Another issue placing limitations on prior-art applications of personal communication services is the process in which the replies to personal advertisements are made. In the Internet application described above, one needs a PC or sophisticated digital appliance to search the personals services and reply usually via Internet to an interesting party. In the newsprint application, a responder most often has to reply to a cited telephone number or in some cases, send a letter to designated address. A significant limitation of current and prior-art services is the lack of availability of immediate and specific location information of the two parties utilizing a personal communications service.
A short-range radio technology system, known to the inventors as Blue tooth™, provides a capability for communications among digital devices using local wireless/cellular networks and the Internet and provides simplified data synchronization between such Net devices and computers.
Bluetooth™ firmware installed on a wireless device continually broadcasts and searches within a defined radius for other devices having Bluetooth™ technology capability. When such devices are “in range” they may communicate with one other. It has occurred to the inventors that this technology may be exploited and modified to provide meeting services based on profiling. Any other form of immediate proximity enabled wireless technologies may also be used.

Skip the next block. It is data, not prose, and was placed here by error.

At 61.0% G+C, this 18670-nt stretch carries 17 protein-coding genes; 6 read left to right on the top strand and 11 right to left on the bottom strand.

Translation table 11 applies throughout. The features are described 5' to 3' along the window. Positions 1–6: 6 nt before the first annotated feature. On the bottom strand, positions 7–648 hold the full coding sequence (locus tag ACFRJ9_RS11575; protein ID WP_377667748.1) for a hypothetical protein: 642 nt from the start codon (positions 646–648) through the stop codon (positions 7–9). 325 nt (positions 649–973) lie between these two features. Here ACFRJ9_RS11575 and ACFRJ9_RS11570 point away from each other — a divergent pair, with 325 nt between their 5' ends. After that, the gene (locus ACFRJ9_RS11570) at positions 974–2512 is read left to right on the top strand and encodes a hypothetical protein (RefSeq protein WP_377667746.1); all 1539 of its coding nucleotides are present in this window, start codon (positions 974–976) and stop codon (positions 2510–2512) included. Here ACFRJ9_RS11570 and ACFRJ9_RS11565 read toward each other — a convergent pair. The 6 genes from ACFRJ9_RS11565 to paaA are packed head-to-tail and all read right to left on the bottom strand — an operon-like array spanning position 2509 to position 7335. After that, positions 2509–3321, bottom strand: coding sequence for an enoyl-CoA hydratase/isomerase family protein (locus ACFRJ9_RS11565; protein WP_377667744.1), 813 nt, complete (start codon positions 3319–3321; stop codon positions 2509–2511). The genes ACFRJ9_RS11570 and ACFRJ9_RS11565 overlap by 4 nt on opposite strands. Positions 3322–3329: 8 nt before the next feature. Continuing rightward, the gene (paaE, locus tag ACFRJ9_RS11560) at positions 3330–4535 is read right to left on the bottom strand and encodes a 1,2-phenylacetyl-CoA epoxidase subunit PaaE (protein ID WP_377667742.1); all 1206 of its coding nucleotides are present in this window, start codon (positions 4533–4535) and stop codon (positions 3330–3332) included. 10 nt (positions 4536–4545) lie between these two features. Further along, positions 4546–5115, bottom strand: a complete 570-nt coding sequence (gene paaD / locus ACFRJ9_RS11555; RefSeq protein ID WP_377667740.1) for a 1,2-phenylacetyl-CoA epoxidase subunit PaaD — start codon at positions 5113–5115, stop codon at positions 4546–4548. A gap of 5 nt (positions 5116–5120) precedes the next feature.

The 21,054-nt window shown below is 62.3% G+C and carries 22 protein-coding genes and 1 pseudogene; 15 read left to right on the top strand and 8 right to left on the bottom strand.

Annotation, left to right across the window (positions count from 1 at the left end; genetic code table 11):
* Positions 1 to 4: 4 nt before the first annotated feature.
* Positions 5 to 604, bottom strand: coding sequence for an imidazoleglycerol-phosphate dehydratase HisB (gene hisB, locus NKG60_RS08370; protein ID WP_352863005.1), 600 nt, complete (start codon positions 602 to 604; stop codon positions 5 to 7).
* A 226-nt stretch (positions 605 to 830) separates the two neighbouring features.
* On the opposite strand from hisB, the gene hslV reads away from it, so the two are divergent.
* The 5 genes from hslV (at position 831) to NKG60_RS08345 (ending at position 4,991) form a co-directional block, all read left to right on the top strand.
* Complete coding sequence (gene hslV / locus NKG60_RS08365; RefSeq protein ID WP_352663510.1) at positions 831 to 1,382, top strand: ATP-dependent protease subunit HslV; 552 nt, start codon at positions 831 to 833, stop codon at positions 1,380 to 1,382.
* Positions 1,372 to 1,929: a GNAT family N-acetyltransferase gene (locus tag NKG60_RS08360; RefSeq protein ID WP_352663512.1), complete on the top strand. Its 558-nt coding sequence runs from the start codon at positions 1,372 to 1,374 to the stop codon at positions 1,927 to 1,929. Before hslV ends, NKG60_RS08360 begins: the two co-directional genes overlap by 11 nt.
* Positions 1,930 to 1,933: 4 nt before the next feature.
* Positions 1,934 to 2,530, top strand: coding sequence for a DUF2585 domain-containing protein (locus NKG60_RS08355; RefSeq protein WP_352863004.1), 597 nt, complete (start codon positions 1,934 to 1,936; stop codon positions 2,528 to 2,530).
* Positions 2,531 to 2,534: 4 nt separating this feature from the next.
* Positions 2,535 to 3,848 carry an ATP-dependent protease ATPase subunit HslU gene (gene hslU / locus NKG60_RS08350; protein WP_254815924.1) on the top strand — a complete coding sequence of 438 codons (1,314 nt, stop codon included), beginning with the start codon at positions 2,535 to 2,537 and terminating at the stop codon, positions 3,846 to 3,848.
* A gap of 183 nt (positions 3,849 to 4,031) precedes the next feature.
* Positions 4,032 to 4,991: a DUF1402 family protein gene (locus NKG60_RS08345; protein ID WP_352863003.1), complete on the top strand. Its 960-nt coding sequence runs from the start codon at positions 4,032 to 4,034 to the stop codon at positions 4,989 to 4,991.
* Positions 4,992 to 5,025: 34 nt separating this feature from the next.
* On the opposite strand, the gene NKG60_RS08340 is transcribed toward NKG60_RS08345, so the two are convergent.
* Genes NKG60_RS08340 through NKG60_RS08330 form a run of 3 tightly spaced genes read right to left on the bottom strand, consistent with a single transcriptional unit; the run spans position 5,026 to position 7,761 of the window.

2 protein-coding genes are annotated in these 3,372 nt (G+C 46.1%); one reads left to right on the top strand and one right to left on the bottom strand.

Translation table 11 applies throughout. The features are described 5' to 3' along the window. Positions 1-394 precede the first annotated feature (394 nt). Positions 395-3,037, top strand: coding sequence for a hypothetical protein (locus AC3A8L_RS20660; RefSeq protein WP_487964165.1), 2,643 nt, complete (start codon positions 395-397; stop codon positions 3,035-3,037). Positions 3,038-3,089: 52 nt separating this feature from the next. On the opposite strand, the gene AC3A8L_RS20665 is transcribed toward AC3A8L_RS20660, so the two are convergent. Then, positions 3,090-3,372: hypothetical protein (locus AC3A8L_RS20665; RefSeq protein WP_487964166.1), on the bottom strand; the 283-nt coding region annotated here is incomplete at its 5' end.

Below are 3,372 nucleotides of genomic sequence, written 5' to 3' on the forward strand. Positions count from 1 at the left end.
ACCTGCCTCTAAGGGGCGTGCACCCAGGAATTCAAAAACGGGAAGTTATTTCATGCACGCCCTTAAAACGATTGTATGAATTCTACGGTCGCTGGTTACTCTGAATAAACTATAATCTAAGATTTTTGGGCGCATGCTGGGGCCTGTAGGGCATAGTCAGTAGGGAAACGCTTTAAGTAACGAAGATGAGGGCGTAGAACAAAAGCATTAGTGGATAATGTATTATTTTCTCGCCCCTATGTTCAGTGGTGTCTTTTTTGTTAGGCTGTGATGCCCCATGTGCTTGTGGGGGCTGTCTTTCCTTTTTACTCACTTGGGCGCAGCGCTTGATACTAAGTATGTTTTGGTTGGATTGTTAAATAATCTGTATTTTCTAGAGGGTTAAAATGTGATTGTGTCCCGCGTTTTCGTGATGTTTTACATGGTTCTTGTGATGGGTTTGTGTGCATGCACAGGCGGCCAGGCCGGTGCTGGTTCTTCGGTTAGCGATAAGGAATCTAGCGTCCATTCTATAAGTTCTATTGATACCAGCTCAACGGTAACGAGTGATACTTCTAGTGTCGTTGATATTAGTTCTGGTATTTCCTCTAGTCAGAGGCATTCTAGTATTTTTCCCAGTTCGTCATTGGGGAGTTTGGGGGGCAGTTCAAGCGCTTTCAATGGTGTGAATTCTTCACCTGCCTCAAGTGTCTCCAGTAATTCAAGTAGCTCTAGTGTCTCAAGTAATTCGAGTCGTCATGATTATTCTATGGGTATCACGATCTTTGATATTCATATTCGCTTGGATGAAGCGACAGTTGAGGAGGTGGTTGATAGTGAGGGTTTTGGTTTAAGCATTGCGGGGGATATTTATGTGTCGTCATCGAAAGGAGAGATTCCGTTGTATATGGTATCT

What is clearly needed is an Internet-enhanced networking system applicable to wireless technology that enables users to quickly locate interested parties based on priority profiling wherein profile matching and acceptance is a predecessor for communication and possibly meeting. Such a system greatly would greatly enhance any networking situation wherein it is desired to have knowledge of the participants before initiating non-anonymous communication.
Also in another aspect, the same sort of systems needed to meet the needs described above might be used to provide a proximity-based ad or coupon service, wherein wirelessly transmitting ad servers, in some cases a part of specific business locations, may advertise to, and provide discounts and coupons, for example, to persons having enabled digital communication devices, such as cellular telephones PDAs or other devices.
In an embodiment of the invention a system for commercial promotion is provided, comprising a first computerized appliance enabled for data reception on a close-proximity wireless local area network (LAN) having a limited effective range, and for providing received data in a human-understandable form to a user of the first appliance, and a second computerized appliance enabled for data transmission on the close-proximity wireless LAN and having access to a data repository storing promotional material. The first and the second computerized appliances establish a connection on the wireless LAN by virtue of proximity within the limited effective range, the second appliance transmits promotional material to the first appliance in response to the connection, and the first appliance renders the promotional material in human-understandable form for the user in response to receiving the promotional material.
In one embodiment the first and the second computerized appliances are one of a cellular telephone, a personal digital assistant (PDA), or a pager device, each enabled for the wireless LAN connection and activity. Also in an embodiment the provision of received data in human-understandable form is through audio output, and in an alternative embodiment the provision of received data in human-understandable form is through display on a digital display of the first appliance.